I have a friend who's made a lifelong study of the terms we use to measure things. Not content with existing uses of words like "gaggle," "pack" and "group," he spent long nights during college (we were roommates) thinking of new applications for words that measure. Certain items, he reasoned, lacked a standard term for describing them in plural, so he took it upon himself to assign them himself.
He was particularly intrigued with the term "loaf." It was brutally underutilized. So it was that we began to refer to a "loaf" of yak. Or smelt. Added to my older sister's pronouncement (many years earlier) that from that moment hence "hippies" would be measured in "gaggles," and we had the basis for a language revolution.
Sadly, it never caught on, much as the earnest attempt one summer by my little sister and I to install "take the Fritos" into local lexicon as a synomym for "get lost." All these years later, my college roommate and I are still the only ones who measure yak and smelt in loaves.
Earlier this week, 120 yarmulkas arrived at our house. That's about twice as many as we need, we found out too late. We'll probably leave the extras at Temple Emanu-El. They'll show up at other people's Bar and Bat Mitzvahs. It's common to arrive at a Bar Mitzvah, grab a kippah and find a name of some kid you've never met written inside, along with a date that passed several months ago. Kids find it a little unnerving, but adults know the score.
I just asked Sandra Bullock how many kippahs 120 is. "I don't know, ten dozen?" she said.
"Maybe it's a gross," I suggested.
"It's more than we need," she responded, as usual cutting directly to the heart of the issue.
My college roommate will be at the Bar Mitzvah, but I don't think I can wait that long for an appropriate handle for 120 yarmulkes. I'd like to use the always utile "buttload" to describe 120 yarmulkes, but this being a faith-based, family event, that might not fly.
"Loaf" might apply. 120 yarmulkes could easily be arranged in a way that would resemble a loaf. But I don't want to compromise the simple genius of 25 years of loaves of yak and smelt.
A "collection" of yarmulkes suggests they are Isaac Mizrahi's new Fall line. If any designer could pull it off, it's Mizrahi. Nor are they a "troupe" of skull caps, though history will show kippahs worn in the past by Yiddish theater "troupes." And while our kippahs cost only pennies, I would not describe what we have as a "great deal" of them, unless I was trying to be erudite.
A "clique?" Only the cool ones.
Yarmulkes would never travel in a "pack." Nor could they effectively represent the shady hidden agendas of a "consortium" or have the far-reaching tentacles of an "amalgam," no matter how many hats you had. Unlike fish, they cannot be measured in "schools."
No, when it comes to kippahs, it's best to turn back to the simple, pithy handles that have served as the building blocks of language since the beginning. 120 yarmulkes? That's a whole bunch. Twelve dozen buttonless satin skullcaps? That's quite a load.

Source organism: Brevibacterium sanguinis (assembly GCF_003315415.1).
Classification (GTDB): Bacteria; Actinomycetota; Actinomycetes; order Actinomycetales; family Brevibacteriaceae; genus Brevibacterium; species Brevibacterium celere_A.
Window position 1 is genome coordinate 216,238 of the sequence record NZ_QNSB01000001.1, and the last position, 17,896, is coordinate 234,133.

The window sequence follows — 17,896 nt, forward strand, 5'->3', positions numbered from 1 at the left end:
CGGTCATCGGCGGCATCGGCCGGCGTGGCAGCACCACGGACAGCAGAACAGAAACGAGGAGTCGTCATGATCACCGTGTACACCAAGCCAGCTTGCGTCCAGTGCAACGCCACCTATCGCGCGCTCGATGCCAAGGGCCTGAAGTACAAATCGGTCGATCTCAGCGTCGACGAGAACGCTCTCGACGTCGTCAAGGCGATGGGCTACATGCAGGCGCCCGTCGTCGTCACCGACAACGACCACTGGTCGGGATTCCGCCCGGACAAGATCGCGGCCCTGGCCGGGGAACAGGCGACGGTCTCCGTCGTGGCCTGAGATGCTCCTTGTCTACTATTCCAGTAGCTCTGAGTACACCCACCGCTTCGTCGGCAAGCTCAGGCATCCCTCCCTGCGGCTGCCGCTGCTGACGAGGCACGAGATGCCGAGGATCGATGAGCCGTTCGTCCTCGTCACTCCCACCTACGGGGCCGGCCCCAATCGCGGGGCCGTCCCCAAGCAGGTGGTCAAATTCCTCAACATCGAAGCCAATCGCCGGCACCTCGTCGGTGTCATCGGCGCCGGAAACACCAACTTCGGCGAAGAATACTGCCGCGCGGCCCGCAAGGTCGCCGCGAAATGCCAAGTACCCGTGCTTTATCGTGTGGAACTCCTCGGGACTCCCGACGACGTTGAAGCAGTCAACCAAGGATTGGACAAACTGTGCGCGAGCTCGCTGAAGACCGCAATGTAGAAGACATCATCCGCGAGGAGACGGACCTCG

120 yarmulkes are a heap, a bundle, a swarm, a mess, a pile and a drove. We've got a big bevy of yarmulkes, a multitude of lightweight headgear, a mass of traditional men's religious symbols, a blowout of yarmulkan proportions.
If we were in New England, my Reading, Mass.-raised friend Ted tells me, we could jam a yarmulke on our head, point to it and announce, "This kippah's a keepah!"
Whatever you want to call them, one thing is clear: we've got too many.
This morning, I awoke to find Sandra Bullock sitting at her laptop next to a big stack of Bar Mitzvah-related documents. "We have alot to do," she told me, rattling off a list of procedural issues that included finalizing the menus for both Friday night and the oneg/Kiddish lunch and determining the amount of the surprising (to me) number of charital contributions expected by Temple Emanu-El. There's the cantor fund, the Rabbi's charity fund, the flower fund and one or two more whose names I can't recall, if in fact I have recalled those three correctly.
Proper etiquette is to donate in multiples of 18, the numeric translation for "chai," Hebrew for "life."
And there are unopened boxes of vases downstairs, candles to purchase, hotel information to send and bamboo decisions to be made. And that's only counting the little pile of notebook paper and post-its I just glanced at.
Yesterday, during our afternoon-long family shopping outing, we went to Nordstrom, where the Jawa and I sat in front of a giant mirror while Sandra Bullock tried on various dresses. She finally decided on a very nice black-and-white number, then comically tried on several "shrugs," very small cardigan sweater-type things that stand for everything my wife abhors about lightness and frivolity. "They're so dainty," she grumbled, wriggling into a fuschia shrug then involuntarily slumping her shoulders like an angry teen under the pointless weight of a white one.
Finally, having found a shrug that didn't make her fly into a blind rage, she stood patiently while the in-house Nordstrom tailor poked her with pins. We left Nordstrom with one major Bar Mitzvah task completed: "buy dress for service" is crossed off the list.
In the end, she was happy enough with the purchase to write about it on Facebook, yet not satisfied to spend Sunday basking in the glow of her Everest-like accomplishment. Instead, she got right back on the Bar Mitzvah horse, which is why she is Sandra Bullock and the rest of us -- most notably me -- are not.